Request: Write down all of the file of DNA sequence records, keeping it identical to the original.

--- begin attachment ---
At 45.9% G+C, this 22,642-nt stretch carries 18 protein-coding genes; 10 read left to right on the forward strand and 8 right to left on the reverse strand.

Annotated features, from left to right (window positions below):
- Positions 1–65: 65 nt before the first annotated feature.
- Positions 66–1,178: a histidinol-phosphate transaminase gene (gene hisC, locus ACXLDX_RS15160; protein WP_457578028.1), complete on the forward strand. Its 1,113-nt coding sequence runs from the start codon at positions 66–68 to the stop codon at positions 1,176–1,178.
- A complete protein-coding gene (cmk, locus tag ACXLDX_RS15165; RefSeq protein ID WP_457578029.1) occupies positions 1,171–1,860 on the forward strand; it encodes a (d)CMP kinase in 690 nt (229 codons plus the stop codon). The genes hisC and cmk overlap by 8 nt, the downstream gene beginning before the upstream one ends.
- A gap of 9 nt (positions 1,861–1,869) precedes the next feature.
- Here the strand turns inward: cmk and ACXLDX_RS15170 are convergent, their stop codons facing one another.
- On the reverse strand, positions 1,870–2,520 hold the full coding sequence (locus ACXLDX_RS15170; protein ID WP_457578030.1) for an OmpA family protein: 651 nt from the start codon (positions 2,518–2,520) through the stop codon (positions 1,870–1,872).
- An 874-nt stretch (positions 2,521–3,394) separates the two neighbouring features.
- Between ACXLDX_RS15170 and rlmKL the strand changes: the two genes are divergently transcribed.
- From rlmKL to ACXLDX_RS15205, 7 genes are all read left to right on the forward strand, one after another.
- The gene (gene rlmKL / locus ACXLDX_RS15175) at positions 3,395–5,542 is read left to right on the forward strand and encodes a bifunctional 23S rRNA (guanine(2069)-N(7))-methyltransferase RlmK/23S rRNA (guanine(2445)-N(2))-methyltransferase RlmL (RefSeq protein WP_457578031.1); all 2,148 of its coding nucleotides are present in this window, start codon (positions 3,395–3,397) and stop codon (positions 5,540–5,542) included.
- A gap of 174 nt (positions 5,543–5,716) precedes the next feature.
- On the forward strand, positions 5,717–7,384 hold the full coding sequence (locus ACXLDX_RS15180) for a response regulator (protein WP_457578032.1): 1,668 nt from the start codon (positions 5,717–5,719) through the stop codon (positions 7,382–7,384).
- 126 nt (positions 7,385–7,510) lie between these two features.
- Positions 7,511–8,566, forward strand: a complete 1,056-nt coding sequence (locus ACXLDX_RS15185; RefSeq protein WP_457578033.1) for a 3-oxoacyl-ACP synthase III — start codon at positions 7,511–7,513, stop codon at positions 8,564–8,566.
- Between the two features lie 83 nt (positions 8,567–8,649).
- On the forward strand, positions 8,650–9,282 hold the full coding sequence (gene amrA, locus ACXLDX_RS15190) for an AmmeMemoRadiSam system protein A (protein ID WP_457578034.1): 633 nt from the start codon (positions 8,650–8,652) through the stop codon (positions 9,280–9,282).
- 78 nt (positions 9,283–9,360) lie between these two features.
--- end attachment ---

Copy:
At 45.9% G+C, this 22,642-nt stretch carries 18 protein-coding genes; 10 read left to right on the forward strand and 8 right to left on the reverse strand.

Annotated features, from left to right (window positions below):
- Positions 1–65: 65 nt before the first annotated feature.
- Positions 66–1,178: a histidinol-phosphate transaminase gene (gene hisC, locus ACXLDX_RS15160; protein WP_457578028.1), complete on the forward strand. Its 1,113-nt coding sequence runs from the start codon at positions 66–68 to the stop codon at positions 1,176–1,178.
- A complete protein-coding gene (cmk, locus tag ACXLDX_RS15165; RefSeq protein ID WP_457578029.1) occupies positions 1,171–1,860 on the forward strand; it encodes a (d)CMP kinase in 690 nt (229 codons plus the stop codon). The genes hisC and cmk overlap by 8 nt, the downstream gene beginning before the upstream one ends.
- A gap of 9 nt (positions 1,861–1,869) precedes the next feature.
- Here the strand turns inward: cmk and ACXLDX_RS15170 are convergent, their stop codons facing one another.
- On the reverse strand, positions 1,870–2,520 hold the full coding sequence (locus ACXLDX_RS15170; protein ID WP_457578030.1) for an OmpA family protein: 651 nt from the start codon (positions 2,518–2,520) through the stop codon (positions 1,870–1,872).
- An 874-nt stretch (positions 2,521–3,394) separates the two neighbouring features.
- Between ACXLDX_RS15170 and rlmKL the strand changes: the two genes are divergently transcribed.
- From rlmKL to ACXLDX_RS15205, 7 genes are all read left to right on the forward strand, one after another.
- The gene (gene rlmKL / locus ACXLDX_RS15175) at positions 3,395–5,542 is read left to right on the forward strand and encodes a bifunctional 23S rRNA (guanine(2069)-N(7))-methyltransferase RlmK/23S rRNA (guanine(2445)-N(2))-methyltransferase RlmL (RefSeq protein WP_457578031.1); all 2,148 of its coding nucleotides are present in this window, start codon (positions 3,395–3,397) and stop codon (positions 5,540–5,542) included.
- A gap of 174 nt (positions 5,543–5,716) precedes the next feature.
- On the forward strand, positions 5,717–7,384 hold the full coding sequence (locus ACXLDX_RS15180) for a response regulator (protein WP_457578032.1): 1,668 nt from the start codon (positions 5,717–5,719) through the stop codon (positions 7,382–7,384).
- 126 nt (positions 7,385–7,510) lie between these two features.
- Positions 7,511–8,566, forward strand: a complete 1,056-nt coding sequence (locus ACXLDX_RS15185; RefSeq protein WP_457578033.1) for a 3-oxoacyl-ACP synthase III — start codon at positions 7,511–7,513, stop codon at positions 8,564–8,566.
- Between the two features lie 83 nt (positions 8,567–8,649).
- On the forward strand, positions 8,650–9,282 hold the full coding sequence (gene amrA, locus ACXLDX_RS15190) for an AmmeMemoRadiSam system protein A (protein ID WP_457578034.1): 633 nt from the start codon (positions 8,650–8,652) through the stop codon (positions 9,280–9,282).
- 78 nt (positions 9,283–9,360) lie between these two features.